The first Iranian to be awarded the Nobel Peace Prize, Shirin Ebadi is a human rights activist, lawyer, and former judge. Listed by Forbes magazine as one of the "100 most powerful women in the world" in 2004, she is currently in exile from her native country.
On Sunday, she sat down with Kurdistan 24 to discuss the latest developments in Iran, which this, the second of a two-part article, will cover.
ERBIL (Kurdistan 24) – Iranian Kurdish (Rojhilati) parties should resort to a “peaceful” solution to combat Tehran, Shirin Ebadi said during an interview with Kurdistan 24, in their struggle to acquire more rights, in comparison to Persians whom, she stated, enjoy more rights than other ethnicities in the country.
“The people of Iran are deprived of many of their rights, and this deprivation is more prevalent in the Kurdish regions.”
One of the ways in which the Kurds are persecuted, she explained, is that “they do not have the right to study in their language, even though the [Iranian] constitution recognizes the people.”
“It has been forty years since the constitution was approved, and still, the government has not implemented it,” she stressed.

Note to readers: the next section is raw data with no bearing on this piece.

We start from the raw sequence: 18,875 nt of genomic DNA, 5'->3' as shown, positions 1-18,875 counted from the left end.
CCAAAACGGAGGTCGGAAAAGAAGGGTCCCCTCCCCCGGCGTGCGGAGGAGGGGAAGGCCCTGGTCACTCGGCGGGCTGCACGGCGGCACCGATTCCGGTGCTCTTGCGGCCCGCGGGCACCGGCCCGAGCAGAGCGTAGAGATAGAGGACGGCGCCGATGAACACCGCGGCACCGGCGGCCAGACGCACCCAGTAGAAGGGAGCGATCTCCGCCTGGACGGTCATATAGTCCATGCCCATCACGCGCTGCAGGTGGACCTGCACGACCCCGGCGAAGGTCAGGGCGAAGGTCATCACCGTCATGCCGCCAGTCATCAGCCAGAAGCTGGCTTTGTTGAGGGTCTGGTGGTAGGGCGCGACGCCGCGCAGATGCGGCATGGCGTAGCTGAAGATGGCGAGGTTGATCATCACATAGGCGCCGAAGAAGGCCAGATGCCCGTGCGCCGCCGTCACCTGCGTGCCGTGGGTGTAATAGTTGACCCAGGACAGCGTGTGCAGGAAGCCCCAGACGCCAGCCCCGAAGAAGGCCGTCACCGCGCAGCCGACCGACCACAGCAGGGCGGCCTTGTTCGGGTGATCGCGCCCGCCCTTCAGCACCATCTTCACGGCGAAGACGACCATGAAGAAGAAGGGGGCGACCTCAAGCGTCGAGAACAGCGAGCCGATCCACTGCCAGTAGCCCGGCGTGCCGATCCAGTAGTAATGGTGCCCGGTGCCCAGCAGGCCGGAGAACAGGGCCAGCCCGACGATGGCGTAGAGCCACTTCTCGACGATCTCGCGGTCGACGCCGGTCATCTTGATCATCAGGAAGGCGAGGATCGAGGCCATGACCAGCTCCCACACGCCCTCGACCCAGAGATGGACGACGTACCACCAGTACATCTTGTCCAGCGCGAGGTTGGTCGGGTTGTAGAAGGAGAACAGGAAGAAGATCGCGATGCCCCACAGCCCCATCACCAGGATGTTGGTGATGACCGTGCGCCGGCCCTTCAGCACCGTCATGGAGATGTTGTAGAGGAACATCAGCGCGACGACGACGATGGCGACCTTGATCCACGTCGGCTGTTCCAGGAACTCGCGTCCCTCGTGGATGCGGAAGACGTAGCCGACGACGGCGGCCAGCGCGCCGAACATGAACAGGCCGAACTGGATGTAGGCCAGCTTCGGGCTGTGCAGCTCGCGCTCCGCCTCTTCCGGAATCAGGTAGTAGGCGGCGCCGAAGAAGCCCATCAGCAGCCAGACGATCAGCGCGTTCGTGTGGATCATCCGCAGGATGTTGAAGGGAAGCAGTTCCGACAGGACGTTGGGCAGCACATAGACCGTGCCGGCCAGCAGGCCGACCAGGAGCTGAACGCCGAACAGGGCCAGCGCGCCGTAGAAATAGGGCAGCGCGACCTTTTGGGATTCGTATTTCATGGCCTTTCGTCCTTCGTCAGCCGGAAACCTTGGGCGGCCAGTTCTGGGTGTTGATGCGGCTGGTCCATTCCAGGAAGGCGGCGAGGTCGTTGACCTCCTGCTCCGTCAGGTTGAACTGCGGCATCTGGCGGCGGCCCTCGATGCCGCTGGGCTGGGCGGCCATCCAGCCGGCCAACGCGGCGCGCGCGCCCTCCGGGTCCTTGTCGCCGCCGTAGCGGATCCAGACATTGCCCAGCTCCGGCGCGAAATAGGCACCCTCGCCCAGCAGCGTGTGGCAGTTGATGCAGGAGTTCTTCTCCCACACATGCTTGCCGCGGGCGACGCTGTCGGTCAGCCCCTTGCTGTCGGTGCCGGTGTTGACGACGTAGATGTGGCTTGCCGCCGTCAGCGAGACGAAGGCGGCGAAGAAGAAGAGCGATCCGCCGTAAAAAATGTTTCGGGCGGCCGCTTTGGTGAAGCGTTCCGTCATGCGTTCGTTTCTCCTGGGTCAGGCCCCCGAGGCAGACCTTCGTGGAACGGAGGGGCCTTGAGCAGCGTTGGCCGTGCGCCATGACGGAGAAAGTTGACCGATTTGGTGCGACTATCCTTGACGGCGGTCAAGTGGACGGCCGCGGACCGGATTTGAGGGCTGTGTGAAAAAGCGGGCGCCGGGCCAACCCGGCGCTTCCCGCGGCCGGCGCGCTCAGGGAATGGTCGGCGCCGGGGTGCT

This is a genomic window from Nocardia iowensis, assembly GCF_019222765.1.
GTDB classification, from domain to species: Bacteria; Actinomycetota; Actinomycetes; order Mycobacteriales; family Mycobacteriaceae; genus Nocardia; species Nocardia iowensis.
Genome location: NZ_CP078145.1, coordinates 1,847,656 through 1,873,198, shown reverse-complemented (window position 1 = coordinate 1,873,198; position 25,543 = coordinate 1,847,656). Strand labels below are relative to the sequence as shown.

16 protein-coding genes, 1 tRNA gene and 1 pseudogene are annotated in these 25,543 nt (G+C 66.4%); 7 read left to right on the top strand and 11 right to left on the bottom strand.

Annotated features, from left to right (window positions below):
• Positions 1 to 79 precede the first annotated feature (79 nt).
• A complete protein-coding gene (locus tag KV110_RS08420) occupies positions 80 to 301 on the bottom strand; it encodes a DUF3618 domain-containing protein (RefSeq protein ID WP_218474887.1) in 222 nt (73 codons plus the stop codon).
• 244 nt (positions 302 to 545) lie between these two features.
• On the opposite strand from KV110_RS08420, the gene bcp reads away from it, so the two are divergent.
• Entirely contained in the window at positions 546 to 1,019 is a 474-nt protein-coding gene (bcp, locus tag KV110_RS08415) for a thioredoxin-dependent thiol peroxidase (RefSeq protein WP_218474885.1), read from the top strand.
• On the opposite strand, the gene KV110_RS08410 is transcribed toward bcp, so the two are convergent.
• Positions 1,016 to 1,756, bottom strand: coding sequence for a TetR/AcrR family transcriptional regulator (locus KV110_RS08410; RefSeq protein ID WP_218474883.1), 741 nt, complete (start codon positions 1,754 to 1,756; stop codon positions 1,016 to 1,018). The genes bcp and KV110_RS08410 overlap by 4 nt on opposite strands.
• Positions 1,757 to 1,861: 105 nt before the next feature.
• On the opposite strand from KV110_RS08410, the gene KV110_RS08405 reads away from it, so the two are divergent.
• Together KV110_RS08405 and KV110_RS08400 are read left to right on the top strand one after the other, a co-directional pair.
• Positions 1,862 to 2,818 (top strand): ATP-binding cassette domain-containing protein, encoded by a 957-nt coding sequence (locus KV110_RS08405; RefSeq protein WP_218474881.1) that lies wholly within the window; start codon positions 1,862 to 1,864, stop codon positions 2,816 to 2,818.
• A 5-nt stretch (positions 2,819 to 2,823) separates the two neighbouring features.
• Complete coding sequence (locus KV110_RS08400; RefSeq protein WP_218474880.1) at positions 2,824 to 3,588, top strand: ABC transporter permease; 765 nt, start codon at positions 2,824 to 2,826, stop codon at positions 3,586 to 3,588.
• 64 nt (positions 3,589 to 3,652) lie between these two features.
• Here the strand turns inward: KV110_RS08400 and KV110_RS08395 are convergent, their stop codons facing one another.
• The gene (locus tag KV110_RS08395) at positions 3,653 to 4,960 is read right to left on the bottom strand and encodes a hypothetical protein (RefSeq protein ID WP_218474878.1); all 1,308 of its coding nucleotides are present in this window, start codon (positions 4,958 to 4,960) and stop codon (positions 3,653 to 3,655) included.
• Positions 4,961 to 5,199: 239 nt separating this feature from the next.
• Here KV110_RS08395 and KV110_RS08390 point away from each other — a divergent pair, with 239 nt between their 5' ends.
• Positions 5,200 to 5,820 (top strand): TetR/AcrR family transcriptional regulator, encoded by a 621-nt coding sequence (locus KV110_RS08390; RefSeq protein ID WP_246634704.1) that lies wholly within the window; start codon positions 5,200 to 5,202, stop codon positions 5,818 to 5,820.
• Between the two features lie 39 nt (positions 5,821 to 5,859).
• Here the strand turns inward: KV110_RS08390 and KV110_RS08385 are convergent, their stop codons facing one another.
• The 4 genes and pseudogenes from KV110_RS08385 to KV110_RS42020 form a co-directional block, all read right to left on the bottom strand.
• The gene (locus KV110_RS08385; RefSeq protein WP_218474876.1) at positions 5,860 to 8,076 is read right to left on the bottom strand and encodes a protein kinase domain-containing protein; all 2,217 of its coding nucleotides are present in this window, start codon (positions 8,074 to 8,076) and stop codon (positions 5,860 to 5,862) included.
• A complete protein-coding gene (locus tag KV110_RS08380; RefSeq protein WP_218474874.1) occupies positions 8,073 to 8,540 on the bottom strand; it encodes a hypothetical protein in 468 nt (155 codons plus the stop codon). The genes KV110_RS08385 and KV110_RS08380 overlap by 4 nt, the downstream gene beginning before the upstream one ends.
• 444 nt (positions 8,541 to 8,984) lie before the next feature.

Here, Ebadi points to Article 15 of the Iranian Constitution, which begins with “Persian is the official and common language and script of the people of Iran. The documents, correspondence, official texts, and schoolbooks must all be in this language and script.”
However, “use of regional and ethnic languages in the press, the mass media, and the teaching of their literature at schools, alongside the Persian language, is freely permitted,” Article 15 concludes.
She then highlighted another tough reality some Kurds experience, notably those who live in areas that border the Kurdistan Region of Iraq, which is limited employment opportunities and the need to resort to smuggling activities between the two countries to earn a living.
These individuals are known as Kulbars, individuals who manually transport goods across the border. Every day, local rights organizations report injuries and deaths that occur from the dangerous work, with Kulbars falling as they cross the harsh mountainous terrain, stepping on landmines, and coming under fire by Iranian border guards.
Though illegal by the country’s laws, for some, it is the only source of income in the economically-undeveloped areas.
“Let’s assume that the practice is illegal, does that mean that you [Tehran] are supposed to jail and take them to a court of law or kill them on the spot?” Ebadi challenged.
“This kind of behavior toward the Kurds has led to an even greater level of discontent toward the government, at times inspiring even more radical measures than protests,” she added.
After decades of tribal uprisings in Iran, Kurds began an independence movement after the Second World War and rebellions, first against the monarchy and later, against the Islamic Regime. One particular battle led to the death of some 10,000 Kurds and the displacement of 200,000 more in 1979, after the Islamic revolution, between the new regime and the Kurdistan Democratic Party of Iran (PDKI) and Komala.